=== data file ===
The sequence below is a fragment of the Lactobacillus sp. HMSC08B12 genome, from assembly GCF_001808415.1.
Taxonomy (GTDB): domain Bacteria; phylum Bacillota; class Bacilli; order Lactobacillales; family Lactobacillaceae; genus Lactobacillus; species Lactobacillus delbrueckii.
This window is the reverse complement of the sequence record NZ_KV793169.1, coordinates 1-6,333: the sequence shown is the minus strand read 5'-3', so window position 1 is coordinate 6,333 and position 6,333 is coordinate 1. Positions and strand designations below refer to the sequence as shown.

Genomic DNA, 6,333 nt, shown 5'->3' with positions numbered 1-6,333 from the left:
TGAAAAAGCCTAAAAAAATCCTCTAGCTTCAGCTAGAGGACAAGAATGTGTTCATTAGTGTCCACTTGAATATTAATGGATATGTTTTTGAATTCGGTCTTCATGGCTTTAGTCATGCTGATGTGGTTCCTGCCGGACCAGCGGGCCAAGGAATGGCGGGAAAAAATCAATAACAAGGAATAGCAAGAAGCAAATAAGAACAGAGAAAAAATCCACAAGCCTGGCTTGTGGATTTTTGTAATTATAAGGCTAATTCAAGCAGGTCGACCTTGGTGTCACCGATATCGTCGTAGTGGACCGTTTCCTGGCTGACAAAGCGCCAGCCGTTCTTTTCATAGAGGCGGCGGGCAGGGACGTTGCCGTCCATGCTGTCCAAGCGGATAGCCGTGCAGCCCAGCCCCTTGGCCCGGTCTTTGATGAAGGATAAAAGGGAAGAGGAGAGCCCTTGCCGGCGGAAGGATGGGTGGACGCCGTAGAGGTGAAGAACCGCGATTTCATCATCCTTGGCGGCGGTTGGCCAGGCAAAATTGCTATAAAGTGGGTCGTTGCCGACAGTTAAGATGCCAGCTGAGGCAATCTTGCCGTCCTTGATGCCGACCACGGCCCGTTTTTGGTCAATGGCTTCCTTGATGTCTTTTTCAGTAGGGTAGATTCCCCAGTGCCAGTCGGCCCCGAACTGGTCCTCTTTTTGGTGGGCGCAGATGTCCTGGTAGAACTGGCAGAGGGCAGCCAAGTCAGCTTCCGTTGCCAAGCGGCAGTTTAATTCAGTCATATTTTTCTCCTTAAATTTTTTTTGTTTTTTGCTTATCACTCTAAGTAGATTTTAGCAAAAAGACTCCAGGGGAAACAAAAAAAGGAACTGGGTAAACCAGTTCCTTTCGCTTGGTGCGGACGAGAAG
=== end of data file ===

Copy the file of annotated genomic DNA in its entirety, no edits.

The sequence below is a fragment of the Lactobacillus sp. HMSC08B12 genome, from assembly GCF_001808415.1.
Taxonomy (GTDB): domain Bacteria; phylum Bacillota; class Bacilli; order Lactobacillales; family Lactobacillaceae; genus Lactobacillus; species Lactobacillus delbrueckii.
This window is the reverse complement of the sequence record NZ_KV793169.1, coordinates 1-6,333: the sequence shown is the minus strand read 5'-3', so window position 1 is coordinate 6,333 and position 6,333 is coordinate 1. Positions and strand designations below refer to the sequence as shown.

Genomic DNA, 6,333 nt, shown 5'->3' with positions numbered 1-6,333 from the left:
TGAAAAAGCCTAAAAAAATCCTCTAGCTTCAGCTAGAGGACAAGAATGTGTTCATTAGTGTCCACTTGAATATTAATGGATATGTTTTTGAATTCGGTCTTCATGGCTTTAGTCATGCTGATGTGGTTCCTGCCGGACCAGCGGGCCAAGGAATGGCGGGAAAAAATCAATAACAAGGAATAGCAAGAAGCAAATAAGAACAGAGAAAAAATCCACAAGCCTGGCTTGTGGATTTTTGTAATTATAAGGCTAATTCAAGCAGGTCGACCTTGGTGTCACCGATATCGTCGTAGTGGACCGTTTCCTGGCTGACAAAGCGCCAGCCGTTCTTTTCATAGAGGCGGCGGGCAGGGACGTTGCCGTCCATGCTGTCCAAGCGGATAGCCGTGCAGCCCAGCCCCTTGGCCCGGTCTTTGATGAAGGATAAAAGGGAAGAGGAGAGCCCTTGCCGGCGGAAGGATGGGTGGACGCCGTAGAGGTGAAGAACCGCGATTTCATCATCCTTGGCGGCGGTTGGCCAGGCAAAATTGCTATAAAGTGGGTCGTTGCCGACAGTTAAGATGCCAGCTGAGGCAATCTTGCCGTCCTTGATGCCGACCACGGCCCGTTTTTGGTCAATGGCTTCCTTGATGTCTTTTTCAGTAGGGTAGATTCCCCAGTGCCAGTCGGCCCCGAACTGGTCCTCTTTTTGGTGGGCGCAGATGTCCTGGTAGAACTGGCAGAGGGCAGCCAAGTCAGCTTCCGTTGCCAAGCGGCAGTTTAATTCAGTCATATTTTTCTCCTTAAATTTTTTTTGTTTTTTGCTTATCACTCTAAGTAGATTTTAGCAAAAAGACTCCAGGGGAAACAAAAAAAGGAACTGGGTAAACCAGTTCCTTTCGCTTGGTGCGGACGAGAAG